Objectives — The aims of this study were to assess variation in revascularization of asymptomatic patients with stable ischemic heart disease, identify the predictors of variation, and determine if it was associated with clinical outcomes.
Background — Management of stable ischemic heart disease in asymptomatic patients with obstructive coronary artery disease is controversial, potentially leading to practice variation.
Methods — A retrospective observational cohort study was performed using population-based data from Ontario, Canada, in patients with asymptomatic stable ischemic heart disease and obstructive coronary artery disease. The cohort was divided on the basis of treatment strategy: revascularization or medical therapy. Hospitals were allocated into tertiles of their revascularization ratio. Outcomes included death and nonfatal myocardial infarction. Hierarchical logistic regression was used to assess the predictors of revascularization, with median odds ratios used to quantify variation. Proportional hazards models were used to determine the association between management strategy and outcomes.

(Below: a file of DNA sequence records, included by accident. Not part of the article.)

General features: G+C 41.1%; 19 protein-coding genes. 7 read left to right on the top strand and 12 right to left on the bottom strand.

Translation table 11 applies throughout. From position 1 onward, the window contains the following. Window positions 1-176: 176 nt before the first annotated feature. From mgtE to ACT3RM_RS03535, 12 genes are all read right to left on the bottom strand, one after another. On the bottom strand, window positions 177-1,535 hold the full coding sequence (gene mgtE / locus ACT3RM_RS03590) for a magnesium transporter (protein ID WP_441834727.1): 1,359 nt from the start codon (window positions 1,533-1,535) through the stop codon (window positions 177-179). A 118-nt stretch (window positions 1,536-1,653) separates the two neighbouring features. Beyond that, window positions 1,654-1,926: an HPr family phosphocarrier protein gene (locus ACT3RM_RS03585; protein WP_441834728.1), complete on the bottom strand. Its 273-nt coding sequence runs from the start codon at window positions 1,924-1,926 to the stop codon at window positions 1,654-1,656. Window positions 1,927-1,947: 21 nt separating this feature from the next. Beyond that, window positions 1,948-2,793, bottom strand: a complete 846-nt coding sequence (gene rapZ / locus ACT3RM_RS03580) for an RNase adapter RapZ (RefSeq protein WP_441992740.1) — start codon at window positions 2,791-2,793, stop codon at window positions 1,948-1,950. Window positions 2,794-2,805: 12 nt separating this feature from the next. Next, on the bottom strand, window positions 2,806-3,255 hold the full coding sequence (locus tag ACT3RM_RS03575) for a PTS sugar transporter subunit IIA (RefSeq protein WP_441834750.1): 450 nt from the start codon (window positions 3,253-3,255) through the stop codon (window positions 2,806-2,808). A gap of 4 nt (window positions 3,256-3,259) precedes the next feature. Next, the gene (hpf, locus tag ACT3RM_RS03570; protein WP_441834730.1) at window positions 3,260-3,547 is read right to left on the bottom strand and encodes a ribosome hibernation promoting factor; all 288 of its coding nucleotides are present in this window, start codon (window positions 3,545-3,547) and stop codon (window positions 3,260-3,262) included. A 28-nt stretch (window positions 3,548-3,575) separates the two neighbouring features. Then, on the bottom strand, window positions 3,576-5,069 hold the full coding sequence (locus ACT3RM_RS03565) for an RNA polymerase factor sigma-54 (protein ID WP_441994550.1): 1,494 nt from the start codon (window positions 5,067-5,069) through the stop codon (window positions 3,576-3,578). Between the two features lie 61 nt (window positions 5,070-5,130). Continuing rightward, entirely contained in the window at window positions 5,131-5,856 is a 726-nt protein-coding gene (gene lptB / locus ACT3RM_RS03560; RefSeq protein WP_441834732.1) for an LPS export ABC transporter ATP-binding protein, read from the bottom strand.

Results — The cohort included 9,897 patients, 47% treated with medical therapy and 53% with revascularization. Between hospitals, 2-fold variation existed in the ratio of revascularized to medically treated patients. However, the variation across hospitals was not explained by patient, physician, or hospital factors (median odds ratio in null model: 1.25; median odds ratio in full model: 1.31). Revascularization was associated with a hazard ratio of 0.81 (95% confidence interval: 0.69 to 0.96) for death and a hazard ratio of 0.58 (95% confidence interval: 0.46 to 0.73) for myocardial infarction, with this benefit consistent across tertiles of revascularization ratio.
Conclusions — Wide variation was observed in revascularization practice that was not explained by known factors. Despite this variation, a clinical benefit was observed with revascularization that was consistent across hospitals.